FTX CEO Sam Bankman-Fried pleads not guilty to fraud charges

Following an investigation detailing probable leverage and solvency issues concerning FTX-affiliated trading firm Alameda Research, FTX crashed in early November 2022. The collapse of FTX shook the already unstable cryptocurrency market; at the time, it lost billions and was valued at less than $1 trillion.

In November 2022, FTX experienced a liquidity difficulty and sought financial assistance; rival exchange Binance briefly discussed purchasing the company but swiftly backed out of the deal.

The CEO of FTX resigned on November 11, 2022, and the business declared bankruptcy.

In the following hours, FTX may have been the victim of a hack in which tokens valued at hundreds of millions were stolen. Sam Bankman-Fried, the founder and former CEO of FTX, was detained in the Bahamas and extradited to the United States in late December 2022. As of January 3, 2023, he pled not guilty to the charges. 

Why did Sam Bankman-Fried plead not guilty?

Bankman-Fried entered a plea of not guilty in a New York court on January 2, 2023, and the judge set the trial for the erstwhile crypto tycoon to start in the fall.

The trial will start on October 2, 2023, according to the ruling made by US District Judge Lewis Kaplan on Tuesday during the hearing. The trial may last up to four weeks, according to estimates.

During his court appearance, Bankman-Fried reportedly spoke with his attorneys in private rather than the judge, according to a Reuters story.

What will Bankman-Fried’s jail sentence be?

Federal prosecutor Danielle Sassoon, who spoke during the hearing, made it clear that she thinks Bankman-Fried is guilty and should be held accountable for the theft of customer investments at FTX.

Sassoon hinted that the government has a ton of evidence against the former head of a crypto exchange: “Customer monies were […] used and laundered through political donations, charitable gifts, and a variety of venture investments.”

If found guilty in the trial, Bankman-Fried could spend up to 115 years in jail. He has already acknowledged the faults he made while leading FTX, but he has vehemently denied any criminal responsibility.

What is Bankman-Fried’s bail?

The judge used the occasion to establish the trial’s start date in addition to adding further restrictions to Bankman- Fried’s unheard-of $250 million bond.

The FTX founder is not permitted to access assets owned by FTX or the related trading company Alameda Research under the revised terms, despite rumours to the contrary. Even though there is no proof that Bankman-Fried made the asset transfers from Alameda after the collapse, prosecutors claim they are already under investigation.

Bankman-Fried’s attorney Mark Cohen stated in court on January 3, 2023, that his client “did not make” the transfers. That was in response to remarks made by Bankman-Fried in December 2022, in which he clarified that he no longer has access to the funds. He stated: “I think it’s conceivable that different legitimate branches of FTX can access these monies; ideally, that’s what’s happening in this case. If not, let’s hope somebody comes up soon to do it. If any regulators requested it, I would be pleased to help them with this advice.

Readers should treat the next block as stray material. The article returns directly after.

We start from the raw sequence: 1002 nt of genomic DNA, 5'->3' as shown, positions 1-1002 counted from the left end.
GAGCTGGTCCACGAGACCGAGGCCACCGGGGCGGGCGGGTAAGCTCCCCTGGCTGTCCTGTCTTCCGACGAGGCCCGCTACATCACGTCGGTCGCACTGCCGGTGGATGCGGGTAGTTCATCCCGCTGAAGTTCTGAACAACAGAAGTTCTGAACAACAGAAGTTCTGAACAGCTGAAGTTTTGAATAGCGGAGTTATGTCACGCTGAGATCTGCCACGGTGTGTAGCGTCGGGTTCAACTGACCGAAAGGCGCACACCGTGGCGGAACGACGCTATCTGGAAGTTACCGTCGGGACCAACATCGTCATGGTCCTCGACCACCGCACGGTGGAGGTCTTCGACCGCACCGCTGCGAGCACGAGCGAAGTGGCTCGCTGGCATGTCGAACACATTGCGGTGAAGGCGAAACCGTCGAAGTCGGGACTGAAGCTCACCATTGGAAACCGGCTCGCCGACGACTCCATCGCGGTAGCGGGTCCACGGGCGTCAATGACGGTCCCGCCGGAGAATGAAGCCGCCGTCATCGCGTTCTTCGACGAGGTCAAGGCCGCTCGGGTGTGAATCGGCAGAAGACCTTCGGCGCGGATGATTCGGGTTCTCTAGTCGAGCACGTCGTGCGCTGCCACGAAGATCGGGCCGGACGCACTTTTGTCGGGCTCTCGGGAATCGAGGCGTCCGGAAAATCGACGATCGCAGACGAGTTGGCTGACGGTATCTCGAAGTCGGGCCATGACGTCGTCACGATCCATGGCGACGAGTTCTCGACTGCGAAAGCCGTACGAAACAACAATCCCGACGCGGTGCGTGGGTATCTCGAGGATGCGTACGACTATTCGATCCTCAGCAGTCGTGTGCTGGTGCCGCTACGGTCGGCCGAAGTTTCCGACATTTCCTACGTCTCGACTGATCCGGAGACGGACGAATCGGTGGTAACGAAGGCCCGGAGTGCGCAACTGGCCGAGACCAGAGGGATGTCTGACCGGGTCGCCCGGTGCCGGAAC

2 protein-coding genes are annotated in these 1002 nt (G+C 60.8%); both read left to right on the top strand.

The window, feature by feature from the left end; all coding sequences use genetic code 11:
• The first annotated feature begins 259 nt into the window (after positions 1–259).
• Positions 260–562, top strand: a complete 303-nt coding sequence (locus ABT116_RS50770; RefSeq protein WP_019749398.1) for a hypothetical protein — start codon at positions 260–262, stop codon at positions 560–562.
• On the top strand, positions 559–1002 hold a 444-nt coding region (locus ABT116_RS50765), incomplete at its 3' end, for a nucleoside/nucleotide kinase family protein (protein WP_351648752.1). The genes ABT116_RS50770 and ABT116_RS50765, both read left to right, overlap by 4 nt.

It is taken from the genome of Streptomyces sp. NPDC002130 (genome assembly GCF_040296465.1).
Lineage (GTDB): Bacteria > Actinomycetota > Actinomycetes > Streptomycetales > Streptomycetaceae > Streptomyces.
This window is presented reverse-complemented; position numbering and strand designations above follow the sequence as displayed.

The judge allowed Bankman-Fried to redact the identities of the two co-signers for his $250 million bail during his most recent court appearance.

Lawyers claim that Bankman-Fried’s parents have already received threats; therefore, the decision to withhold the names of the other co-signers is an effort to prevent the same incident from happening.

Current order of the Bankman-Fried trial

Bankman-Fried will be subject to electronic surveillance at his parent’s house in California as per the terms of his initial bail.

A charming residence on the outskirts of Stanford University’s campus in Palo Alto, California, the home’s equity was used as a part of the bail’s collateral.

On December 13, 2022, Sam Bankman-Fried was taken into custody in The Bahamas, where his exchange was based. He was initially detained at the country’s notorious Fox Hill detention facility before being extradited to the US and granted bail.

What FTX collapse means for the rest of crypto

FTX is neither the first cryptocurrency exchange to go down nor the industry’s first scandal. OneCoin, for instance, was a multi-billion dollar hoax that duped thousands of investors before it was proven that there was no cryptocurrency to start with.

As rising interest rates and other cost-of-living pressures bite, the bankruptcy of a big player like FTX has damaged trust in a volatile market that was already in peril. Concerning cryptocurrency, the same lessons from financial scandals must be applied. Crypto gurus recommend that eliminating fraud in crypto can be achieved by reporting, governance, and conflict of interest regulations that are given priority. But because so many individuals want a global currency, cryptocurrency will persist.

In what prosecutors have dubbed an immense scam, Bankman-Fried is accused of illegally taking funds from FTX customers to fund his Alameda Research hedge fund, purchase real estate, and donate millions of dollars to political campaigns. A long list of other legal difficulties, such as avoidance litigation, fraudulent transfer litigation, preference litigation, and insurance litigation, might prolong the case for years. We can only hope that justice is done and that cryptocurrency is regulated.

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